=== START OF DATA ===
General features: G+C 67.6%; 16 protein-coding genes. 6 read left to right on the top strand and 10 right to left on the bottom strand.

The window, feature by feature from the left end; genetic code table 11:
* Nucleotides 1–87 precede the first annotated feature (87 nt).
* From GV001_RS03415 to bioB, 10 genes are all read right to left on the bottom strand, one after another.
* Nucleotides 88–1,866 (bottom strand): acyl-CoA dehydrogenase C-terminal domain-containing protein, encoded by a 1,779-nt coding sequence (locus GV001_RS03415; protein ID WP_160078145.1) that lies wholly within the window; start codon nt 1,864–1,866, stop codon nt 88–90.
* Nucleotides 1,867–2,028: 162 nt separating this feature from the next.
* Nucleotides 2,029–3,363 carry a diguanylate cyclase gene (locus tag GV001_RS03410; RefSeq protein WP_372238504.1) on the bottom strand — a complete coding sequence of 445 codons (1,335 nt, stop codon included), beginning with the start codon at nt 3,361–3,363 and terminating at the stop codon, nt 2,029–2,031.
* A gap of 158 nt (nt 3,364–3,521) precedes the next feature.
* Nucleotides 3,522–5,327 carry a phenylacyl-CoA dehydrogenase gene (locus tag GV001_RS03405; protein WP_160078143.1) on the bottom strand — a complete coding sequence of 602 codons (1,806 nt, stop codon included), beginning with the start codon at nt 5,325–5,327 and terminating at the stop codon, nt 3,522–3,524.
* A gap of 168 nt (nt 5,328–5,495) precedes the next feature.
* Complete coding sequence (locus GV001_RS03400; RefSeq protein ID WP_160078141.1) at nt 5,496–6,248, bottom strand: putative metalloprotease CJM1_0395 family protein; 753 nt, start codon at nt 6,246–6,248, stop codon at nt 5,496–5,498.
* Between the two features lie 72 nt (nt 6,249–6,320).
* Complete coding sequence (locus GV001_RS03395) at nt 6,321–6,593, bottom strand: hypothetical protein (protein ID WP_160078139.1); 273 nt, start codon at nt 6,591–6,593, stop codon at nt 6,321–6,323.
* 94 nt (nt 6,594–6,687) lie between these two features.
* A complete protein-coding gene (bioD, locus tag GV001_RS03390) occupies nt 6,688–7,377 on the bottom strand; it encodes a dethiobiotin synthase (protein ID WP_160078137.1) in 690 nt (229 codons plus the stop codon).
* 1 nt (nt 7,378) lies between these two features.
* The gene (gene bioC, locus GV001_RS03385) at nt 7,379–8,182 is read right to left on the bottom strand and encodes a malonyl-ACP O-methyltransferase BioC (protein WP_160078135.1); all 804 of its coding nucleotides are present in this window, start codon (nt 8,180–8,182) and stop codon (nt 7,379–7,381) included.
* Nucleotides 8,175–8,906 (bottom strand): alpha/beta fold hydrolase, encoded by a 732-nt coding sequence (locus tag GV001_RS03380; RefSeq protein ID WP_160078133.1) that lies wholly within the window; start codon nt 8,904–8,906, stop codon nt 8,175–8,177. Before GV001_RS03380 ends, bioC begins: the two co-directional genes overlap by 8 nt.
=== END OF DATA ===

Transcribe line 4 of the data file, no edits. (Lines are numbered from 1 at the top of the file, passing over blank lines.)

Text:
* From GV001_RS03415 to bioB, 10 genes are all read right to left on the bottom strand, one after another.